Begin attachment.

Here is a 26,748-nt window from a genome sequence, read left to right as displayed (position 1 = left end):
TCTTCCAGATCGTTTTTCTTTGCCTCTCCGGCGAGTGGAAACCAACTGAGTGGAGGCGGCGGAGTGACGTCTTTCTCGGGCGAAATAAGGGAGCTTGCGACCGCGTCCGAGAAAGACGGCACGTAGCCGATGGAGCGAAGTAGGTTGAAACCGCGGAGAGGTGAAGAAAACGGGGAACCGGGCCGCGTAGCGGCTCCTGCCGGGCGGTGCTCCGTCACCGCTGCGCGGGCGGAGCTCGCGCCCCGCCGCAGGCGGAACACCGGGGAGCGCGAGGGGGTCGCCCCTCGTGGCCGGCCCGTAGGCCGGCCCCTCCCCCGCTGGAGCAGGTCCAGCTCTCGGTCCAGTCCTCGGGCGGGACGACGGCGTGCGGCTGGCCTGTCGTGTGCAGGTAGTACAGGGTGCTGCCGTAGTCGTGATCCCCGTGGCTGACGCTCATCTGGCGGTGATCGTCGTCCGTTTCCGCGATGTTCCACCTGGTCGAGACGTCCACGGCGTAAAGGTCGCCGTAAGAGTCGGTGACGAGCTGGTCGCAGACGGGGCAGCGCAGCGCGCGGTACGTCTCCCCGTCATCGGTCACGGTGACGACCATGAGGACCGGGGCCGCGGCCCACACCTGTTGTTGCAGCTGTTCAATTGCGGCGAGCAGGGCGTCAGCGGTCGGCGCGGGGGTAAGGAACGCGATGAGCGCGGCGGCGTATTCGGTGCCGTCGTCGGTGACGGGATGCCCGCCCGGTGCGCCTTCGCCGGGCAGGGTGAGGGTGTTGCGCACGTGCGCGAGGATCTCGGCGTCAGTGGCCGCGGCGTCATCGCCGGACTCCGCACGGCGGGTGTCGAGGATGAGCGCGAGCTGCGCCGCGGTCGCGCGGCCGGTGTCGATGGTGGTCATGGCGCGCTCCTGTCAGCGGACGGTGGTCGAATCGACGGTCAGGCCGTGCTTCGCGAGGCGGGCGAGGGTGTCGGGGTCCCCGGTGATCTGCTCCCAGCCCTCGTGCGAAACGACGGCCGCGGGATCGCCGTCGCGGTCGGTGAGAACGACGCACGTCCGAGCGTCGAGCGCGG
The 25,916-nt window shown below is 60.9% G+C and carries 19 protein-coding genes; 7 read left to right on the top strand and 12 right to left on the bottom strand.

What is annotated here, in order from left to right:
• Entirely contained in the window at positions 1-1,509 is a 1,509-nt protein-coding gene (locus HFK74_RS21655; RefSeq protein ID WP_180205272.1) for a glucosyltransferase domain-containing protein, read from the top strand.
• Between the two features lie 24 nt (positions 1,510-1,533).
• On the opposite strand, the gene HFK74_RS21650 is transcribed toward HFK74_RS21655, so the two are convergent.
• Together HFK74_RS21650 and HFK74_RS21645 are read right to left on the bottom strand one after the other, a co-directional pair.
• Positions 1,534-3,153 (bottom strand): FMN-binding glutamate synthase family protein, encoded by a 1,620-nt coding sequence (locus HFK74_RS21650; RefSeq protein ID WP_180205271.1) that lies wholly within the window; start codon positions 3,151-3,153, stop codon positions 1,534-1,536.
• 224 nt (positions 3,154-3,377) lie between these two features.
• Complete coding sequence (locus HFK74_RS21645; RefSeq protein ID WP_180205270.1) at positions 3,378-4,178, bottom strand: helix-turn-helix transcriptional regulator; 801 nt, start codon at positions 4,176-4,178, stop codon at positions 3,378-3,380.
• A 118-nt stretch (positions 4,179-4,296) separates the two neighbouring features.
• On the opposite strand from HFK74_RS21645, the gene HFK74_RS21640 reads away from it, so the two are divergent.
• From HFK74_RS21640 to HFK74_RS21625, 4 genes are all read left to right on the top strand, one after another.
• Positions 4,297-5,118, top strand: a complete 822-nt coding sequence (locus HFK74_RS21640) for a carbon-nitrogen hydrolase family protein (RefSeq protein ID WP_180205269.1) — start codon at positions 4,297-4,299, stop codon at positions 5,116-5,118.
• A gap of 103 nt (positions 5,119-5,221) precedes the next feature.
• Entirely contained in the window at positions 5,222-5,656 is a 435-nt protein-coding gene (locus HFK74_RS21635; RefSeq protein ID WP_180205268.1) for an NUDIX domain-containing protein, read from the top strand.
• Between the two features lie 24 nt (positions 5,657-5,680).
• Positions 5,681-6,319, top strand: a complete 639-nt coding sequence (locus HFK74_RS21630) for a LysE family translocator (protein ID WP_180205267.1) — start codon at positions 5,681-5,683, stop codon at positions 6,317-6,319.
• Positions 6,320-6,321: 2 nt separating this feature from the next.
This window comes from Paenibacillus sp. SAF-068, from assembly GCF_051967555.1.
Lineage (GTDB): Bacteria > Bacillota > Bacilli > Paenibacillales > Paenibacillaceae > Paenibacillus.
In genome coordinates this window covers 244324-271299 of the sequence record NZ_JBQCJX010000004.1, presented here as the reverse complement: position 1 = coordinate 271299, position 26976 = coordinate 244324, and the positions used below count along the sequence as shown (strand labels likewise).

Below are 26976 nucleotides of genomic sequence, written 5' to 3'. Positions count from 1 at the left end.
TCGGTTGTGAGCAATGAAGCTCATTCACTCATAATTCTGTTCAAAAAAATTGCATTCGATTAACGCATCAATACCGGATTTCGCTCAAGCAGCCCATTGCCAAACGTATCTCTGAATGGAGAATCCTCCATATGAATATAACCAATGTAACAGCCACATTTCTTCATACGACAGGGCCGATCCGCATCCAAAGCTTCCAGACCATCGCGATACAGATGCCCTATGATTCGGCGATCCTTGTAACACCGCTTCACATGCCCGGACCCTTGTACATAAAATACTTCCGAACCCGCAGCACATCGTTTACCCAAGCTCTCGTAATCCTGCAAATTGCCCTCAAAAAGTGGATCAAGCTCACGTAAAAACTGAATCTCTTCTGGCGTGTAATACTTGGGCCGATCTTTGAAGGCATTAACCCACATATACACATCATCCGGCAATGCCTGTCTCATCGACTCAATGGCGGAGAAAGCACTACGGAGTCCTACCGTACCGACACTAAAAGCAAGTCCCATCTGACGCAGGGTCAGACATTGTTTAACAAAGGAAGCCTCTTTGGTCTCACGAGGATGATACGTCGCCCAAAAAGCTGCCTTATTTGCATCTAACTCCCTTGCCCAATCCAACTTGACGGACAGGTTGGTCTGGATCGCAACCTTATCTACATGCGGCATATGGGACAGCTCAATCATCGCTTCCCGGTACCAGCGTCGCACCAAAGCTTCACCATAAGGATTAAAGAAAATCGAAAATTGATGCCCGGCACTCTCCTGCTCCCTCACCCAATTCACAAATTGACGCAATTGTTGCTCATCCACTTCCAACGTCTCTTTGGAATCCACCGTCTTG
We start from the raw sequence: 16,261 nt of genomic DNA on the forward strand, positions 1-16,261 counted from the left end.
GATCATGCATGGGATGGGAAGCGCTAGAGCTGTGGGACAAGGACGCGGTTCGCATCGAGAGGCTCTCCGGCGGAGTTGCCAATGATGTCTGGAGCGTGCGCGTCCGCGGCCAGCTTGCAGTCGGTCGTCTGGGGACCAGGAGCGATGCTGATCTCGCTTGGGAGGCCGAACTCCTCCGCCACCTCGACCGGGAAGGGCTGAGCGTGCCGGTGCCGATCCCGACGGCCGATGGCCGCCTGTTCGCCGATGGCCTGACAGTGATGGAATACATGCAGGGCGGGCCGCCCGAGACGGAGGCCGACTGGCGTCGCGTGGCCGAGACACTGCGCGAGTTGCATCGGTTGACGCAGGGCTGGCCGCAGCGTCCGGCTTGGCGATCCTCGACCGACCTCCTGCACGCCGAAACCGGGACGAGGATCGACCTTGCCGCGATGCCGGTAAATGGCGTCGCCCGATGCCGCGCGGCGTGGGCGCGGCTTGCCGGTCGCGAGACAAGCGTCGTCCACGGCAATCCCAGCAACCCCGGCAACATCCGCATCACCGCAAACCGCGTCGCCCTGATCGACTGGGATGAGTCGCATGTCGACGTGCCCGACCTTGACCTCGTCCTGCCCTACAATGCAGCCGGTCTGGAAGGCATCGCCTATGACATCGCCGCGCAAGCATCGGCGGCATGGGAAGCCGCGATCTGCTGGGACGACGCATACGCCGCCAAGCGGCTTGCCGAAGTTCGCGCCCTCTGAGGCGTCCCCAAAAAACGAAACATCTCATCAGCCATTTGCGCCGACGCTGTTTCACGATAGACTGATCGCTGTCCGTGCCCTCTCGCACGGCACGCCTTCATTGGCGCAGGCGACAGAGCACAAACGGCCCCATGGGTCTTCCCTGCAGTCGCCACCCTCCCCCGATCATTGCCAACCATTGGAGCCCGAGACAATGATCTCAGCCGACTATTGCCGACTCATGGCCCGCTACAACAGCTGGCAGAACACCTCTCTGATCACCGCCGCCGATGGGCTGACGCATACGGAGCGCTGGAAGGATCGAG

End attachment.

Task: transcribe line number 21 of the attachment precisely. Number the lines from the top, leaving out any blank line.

This window comes from Paenibacillus sp. SAF-068, from assembly GCF_051967555.1.